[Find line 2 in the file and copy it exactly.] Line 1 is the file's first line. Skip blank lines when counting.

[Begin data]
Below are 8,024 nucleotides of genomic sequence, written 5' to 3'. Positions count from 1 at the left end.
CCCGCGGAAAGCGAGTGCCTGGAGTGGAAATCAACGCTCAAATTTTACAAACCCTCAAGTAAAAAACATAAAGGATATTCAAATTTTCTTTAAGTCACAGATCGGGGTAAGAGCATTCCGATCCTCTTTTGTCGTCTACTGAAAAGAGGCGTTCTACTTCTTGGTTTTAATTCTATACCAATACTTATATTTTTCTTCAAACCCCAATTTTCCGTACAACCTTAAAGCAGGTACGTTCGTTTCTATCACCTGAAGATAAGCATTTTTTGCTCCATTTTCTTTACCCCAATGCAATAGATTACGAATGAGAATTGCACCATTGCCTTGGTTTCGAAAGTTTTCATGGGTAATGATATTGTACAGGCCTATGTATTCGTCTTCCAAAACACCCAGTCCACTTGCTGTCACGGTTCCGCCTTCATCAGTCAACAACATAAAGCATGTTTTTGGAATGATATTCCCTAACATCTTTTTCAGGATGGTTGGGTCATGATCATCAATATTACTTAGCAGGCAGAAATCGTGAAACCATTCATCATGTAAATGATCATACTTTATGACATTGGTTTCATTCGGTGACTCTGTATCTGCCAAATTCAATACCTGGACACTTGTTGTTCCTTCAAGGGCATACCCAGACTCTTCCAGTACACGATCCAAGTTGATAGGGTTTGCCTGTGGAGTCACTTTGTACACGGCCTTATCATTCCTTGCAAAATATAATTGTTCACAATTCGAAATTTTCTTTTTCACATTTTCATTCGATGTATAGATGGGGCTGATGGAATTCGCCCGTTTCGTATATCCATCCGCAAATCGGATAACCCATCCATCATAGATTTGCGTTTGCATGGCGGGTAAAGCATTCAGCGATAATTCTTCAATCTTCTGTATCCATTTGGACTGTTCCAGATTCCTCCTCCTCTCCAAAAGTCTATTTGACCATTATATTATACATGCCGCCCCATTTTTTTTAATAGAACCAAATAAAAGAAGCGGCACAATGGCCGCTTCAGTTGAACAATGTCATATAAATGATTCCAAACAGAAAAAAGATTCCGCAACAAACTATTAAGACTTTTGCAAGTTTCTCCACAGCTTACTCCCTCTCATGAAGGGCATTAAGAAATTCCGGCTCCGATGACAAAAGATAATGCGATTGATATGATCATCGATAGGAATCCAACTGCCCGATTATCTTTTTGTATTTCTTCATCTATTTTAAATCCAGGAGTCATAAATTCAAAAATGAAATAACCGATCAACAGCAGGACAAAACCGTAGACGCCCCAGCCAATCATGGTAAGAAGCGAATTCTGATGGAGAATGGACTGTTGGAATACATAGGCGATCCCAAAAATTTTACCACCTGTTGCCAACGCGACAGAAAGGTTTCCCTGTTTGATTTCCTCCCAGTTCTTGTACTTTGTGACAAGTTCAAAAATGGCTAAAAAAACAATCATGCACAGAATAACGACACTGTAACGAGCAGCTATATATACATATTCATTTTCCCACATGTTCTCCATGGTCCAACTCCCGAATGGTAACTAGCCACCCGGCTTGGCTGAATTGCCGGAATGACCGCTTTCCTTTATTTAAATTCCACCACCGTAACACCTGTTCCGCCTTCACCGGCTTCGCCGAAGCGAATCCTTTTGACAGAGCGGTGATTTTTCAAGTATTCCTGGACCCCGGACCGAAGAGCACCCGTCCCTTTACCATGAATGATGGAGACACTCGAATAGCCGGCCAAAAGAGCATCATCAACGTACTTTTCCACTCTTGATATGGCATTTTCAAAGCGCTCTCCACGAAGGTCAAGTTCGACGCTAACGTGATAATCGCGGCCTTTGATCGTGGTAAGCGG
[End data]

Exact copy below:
CCCGCGGAAAGCGAGTGCCTGGAGTGGAAATCAACGCTCAAATTTTACAAACCCTCAAGTAAAAAACATAAAGGATATTCAAATTTTCTTTAAGTCACAGATCGGGGTAAGAGCATTCCGATCCTCTTTTGTCGTCTACTGAAAAGAGGCGTTCTACTTCTTGGTTTTAATTCTATACCAATACTTATATTTTTCTTCAAACCCCAATTTTCCGTACAACCTTAAAGCAGGTACGTTCGTTTCTATCACCTGAAGATAAGCATTTTTTGCTCCATTTTCTTTACCCCAATGCAATAGATTACGAATGAGAATTGCACCATTGCCTTGGTTTCGAAAGTTTTCATGGGTAATGATATTGTACAGGCCTATGTATTCGTCTTCCAAAACACCCAGTCCACTTGCTGTCACGGTTCCGCCTTCATCAGTCAACAACATAAAGCATGTTTTTGGAATGATATTCCCTAACATCTTTTTCAGGATGGTTGGGTCATGATCATCAATATTACTTAGCAGGCAGAAATCGTGAAACCATTCATCATGTAAATGATCATACTTTATGACATTGGTTTCATTCGGTGACTCTGTATCTGCCAAATTCAATACCTGGACACTTGTTGTTCCTTCAAGGGCATACCCAGACTCTTCCAGTACACGATCCAAGTTGATAGGGTTTGCCTGTGGAGTCACTTTGTACACGGCCTTATCATTCCTTGCAAAATATAATTGTTCACAATTCGAAATTTTCTTTTTCACATTTTCATTCGATGTATAGATGGGGCTGATGGAATTCGCCCGTTTCGTATATCCATCCGCAAATCGGATAACCCATCCATCATAGATTTGCGTTTGCATGGCGGGTAAAGCATTCAGCGATAATTCTTCAATCTTCTGTATCCATTTGGACTGTTCCAGATTCCTCCTCCTCTCCAAAAGTCTATTTGACCATTATATTATACATGCCGCCCCATTTTTTTTAATAGAACCAAATAAAAGAAGCGGCACAATGGCCGCTTCAGTTGAACAATGTCATATAAATGATTCCAAACAGAAAAAAGATTCCGCAACAAACTATTAAGACTTTTGCAAGTTTCTCCACAGCTTACTCCCTCTCATGAAGGGCATTAAGAAATTCCGGCTCCGATGACAAAAGATAATGCGATTGATATGATCATCGATAGGAATCCAACTGCCCGATTATCTTTTTGTATTTCTTCATCTATTTTAAATCCAGGAGTCATAAATTCAAAAATGAAATAACCGATCAACAGCAGGACAAAACCGTAGACGCCCCAGCCAATCATGGTAAGAAGCGAATTCTGATGGAGAATGGACTGTTGGAATACATAGGCGATCCCAAAAATTTTACCACCTGTTGCCAACGCGACAGAAAGGTTTCCCTGTTTGATTTCCTCCCAGTTCTTGTACTTTGTGACAAGTTCAAAAATGGCTAAAAAAACAATCATGCACAGAATAACGACACTGTAACGAGCAGCTATATATACATATTCATTTTCCCACATGTTCTCCATGGTCCAACTCCCGAATGGTAACTAGCCACCCGGCTTGGCTGAATTGCCGGAATGACCGCTTTCCTTTATTTAAATTCCACCACCGTAACACCTGTTCCGCCTTCACCGGCTTCGCCGAAGCGAATCCTTTTGACAGAGCGGTGATTTTTCAAGTATTCCTGGACCCCGGACCGAAGAGCACCCGTCCCTTTACCATGAATGATGGAGACACTCGAATAGCCGGCCAAAAGAGCATCATCAACGTACTTTTCCACTCTTGATATGGCATTTTCAAAGCGCTCTCCACGAAGGTCAAGTTCGACGCTAACGTGATAATCGCGGCCTTTGATCGTGGTAAGCGG